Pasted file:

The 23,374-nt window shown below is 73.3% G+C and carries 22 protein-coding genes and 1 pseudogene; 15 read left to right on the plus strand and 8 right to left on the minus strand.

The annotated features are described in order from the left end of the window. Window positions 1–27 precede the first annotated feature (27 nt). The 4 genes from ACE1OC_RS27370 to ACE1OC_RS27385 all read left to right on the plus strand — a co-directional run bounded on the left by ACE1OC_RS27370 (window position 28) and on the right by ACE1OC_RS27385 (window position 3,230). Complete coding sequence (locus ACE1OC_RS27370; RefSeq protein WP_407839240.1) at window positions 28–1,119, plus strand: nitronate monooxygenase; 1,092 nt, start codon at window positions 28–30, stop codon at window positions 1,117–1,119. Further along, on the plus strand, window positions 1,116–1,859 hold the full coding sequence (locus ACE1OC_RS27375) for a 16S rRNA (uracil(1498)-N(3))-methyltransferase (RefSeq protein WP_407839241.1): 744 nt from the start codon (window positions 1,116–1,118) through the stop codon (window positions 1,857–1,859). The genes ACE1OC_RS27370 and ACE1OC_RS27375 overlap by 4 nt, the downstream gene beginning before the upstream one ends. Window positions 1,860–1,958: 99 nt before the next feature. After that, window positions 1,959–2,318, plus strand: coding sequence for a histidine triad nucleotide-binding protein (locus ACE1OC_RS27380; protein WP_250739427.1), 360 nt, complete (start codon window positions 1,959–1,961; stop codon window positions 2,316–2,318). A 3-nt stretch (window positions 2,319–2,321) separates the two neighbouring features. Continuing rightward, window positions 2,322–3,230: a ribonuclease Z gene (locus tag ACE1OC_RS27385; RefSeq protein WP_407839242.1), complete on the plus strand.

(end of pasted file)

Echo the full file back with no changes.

The 23,374-nt window shown below is 73.3% G+C and carries 22 protein-coding genes and 1 pseudogene; 15 read left to right on the plus strand and 8 right to left on the minus strand.

The annotated features are described in order from the left end of the window. Window positions 1–27 precede the first annotated feature (27 nt). The 4 genes from ACE1OC_RS27370 to ACE1OC_RS27385 all read left to right on the plus strand — a co-directional run bounded on the left by ACE1OC_RS27370 (window position 28) and on the right by ACE1OC_RS27385 (window position 3,230). Complete coding sequence (locus ACE1OC_RS27370; RefSeq protein WP_407839240.1) at window positions 28–1,119, plus strand: nitronate monooxygenase; 1,092 nt, start codon at window positions 28–30, stop codon at window positions 1,117–1,119. Further along, on the plus strand, window positions 1,116–1,859 hold the full coding sequence (locus ACE1OC_RS27375) for a 16S rRNA (uracil(1498)-N(3))-methyltransferase (RefSeq protein WP_407839241.1): 744 nt from the start codon (window positions 1,116–1,118) through the stop codon (window positions 1,857–1,859). The genes ACE1OC_RS27370 and ACE1OC_RS27375 overlap by 4 nt, the downstream gene beginning before the upstream one ends. Window positions 1,860–1,958: 99 nt before the next feature. After that, window positions 1,959–2,318, plus strand: coding sequence for a histidine triad nucleotide-binding protein (locus ACE1OC_RS27380; protein WP_250739427.1), 360 nt, complete (start codon window positions 1,959–1,961; stop codon window positions 2,316–2,318). A 3-nt stretch (window positions 2,319–2,321) separates the two neighbouring features. Continuing rightward, window positions 2,322–3,230: a ribonuclease Z gene (locus tag ACE1OC_RS27385; RefSeq protein WP_407839242.1), complete on the plus strand.